An attempt to recoup money Sydney businesswoman Melissa Caddick stole from her clients could be complicated until there is an inquest into her death, the Federal Court has heard.
Months after her Dover Heights home in Sydney’s east was raided as part of an Australian Securities and Investments Commission investigation in 2020, Ms Caddick’s decomposed foot was found washed up on a remote beach on the NSW South Coast.
ASIC is now trying to recoup more than $23 million left owing to 72 people who were clients of Ms Caddick and her financial services company Maliver.
The Federal Court has heard that over eight years, Ms Caddick convinced clients to give her $32 million through 37 bank accounts and although some of it has been returned, there was a deficiency of up to $23.7 million.
On the second day of the hearing, Justice Brigitte Markovic expressed concern about how Ms Caddick’s estate and the estate of her company Maliver would be divided up.
The judge flagged difficulty in deciding which assets belonged to each estate and if separate parties should be appointed as a receiver for Ms Caddick and a liquidator for her business.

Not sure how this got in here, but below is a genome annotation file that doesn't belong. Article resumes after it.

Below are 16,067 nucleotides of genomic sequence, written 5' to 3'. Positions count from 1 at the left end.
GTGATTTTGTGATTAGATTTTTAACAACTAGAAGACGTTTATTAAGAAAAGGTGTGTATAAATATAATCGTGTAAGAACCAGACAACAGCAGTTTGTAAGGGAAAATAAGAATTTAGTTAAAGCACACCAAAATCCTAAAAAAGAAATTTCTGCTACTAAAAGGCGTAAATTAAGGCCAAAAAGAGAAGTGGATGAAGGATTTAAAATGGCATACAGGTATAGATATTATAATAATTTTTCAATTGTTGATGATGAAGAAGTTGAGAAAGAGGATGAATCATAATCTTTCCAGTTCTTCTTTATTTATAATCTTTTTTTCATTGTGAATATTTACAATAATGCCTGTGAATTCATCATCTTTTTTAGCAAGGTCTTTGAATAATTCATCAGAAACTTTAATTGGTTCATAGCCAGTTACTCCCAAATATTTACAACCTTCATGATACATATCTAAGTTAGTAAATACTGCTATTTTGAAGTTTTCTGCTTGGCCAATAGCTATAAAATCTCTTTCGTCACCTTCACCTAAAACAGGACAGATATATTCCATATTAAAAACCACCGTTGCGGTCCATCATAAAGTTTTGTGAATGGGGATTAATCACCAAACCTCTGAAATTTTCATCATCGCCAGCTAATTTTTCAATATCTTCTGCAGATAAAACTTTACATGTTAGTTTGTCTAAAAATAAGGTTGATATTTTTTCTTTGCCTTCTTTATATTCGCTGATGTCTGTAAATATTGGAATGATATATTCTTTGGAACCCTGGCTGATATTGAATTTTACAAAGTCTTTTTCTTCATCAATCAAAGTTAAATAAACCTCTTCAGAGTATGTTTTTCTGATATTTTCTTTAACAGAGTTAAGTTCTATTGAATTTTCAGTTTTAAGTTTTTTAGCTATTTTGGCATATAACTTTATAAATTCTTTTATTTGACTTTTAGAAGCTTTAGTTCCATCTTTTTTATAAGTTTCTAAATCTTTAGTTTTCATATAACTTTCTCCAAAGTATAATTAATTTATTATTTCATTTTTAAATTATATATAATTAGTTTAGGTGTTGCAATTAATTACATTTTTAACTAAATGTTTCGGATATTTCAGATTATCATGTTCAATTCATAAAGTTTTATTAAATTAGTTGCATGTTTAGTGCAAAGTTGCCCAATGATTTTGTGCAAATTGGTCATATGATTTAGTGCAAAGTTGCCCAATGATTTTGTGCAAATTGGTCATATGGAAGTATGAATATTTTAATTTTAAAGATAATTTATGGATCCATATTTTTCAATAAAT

Justice Markovic said she was concerned ASIC was trying to “jump over” certain legal steps to appoint the same receiver for both, and the situation “could end up in a mess”.
“It’s the pooling you want to undertake that I am troubled by … in other words, we are going to put everything into a washing machine ” she said.
The barrister for ASIC, Farid Assaf SC, told the court there was another complication to consider, because although on the balance of probabilities, Ms Caddick was dead, the cause and date of her death would not be known until there was an inquest.
Mr Assaf said this could complicate any bankruptcy declaration and claims by creditors.
He presented the court with multiple examples of clients who trusted Ms Caddick with their money.
One man alleges he had known Ms Caddick since she was a child and trusted her with $1.2 million to invest for his retirement but has not had a cent of it returned.
“The evidence is overwhelming,” Mr Assaf said.
“These particulars are not exhaustive … they are selective examples.”
On Tuesday, the court heard Ms Caddick misappropriated her clients’ money to buy real estate, luxury motor vehicles, designer clothing and jewellery.
It heard the facade continued from 2012 to 2020 and that she sent investors fictitious portfolio evaluations.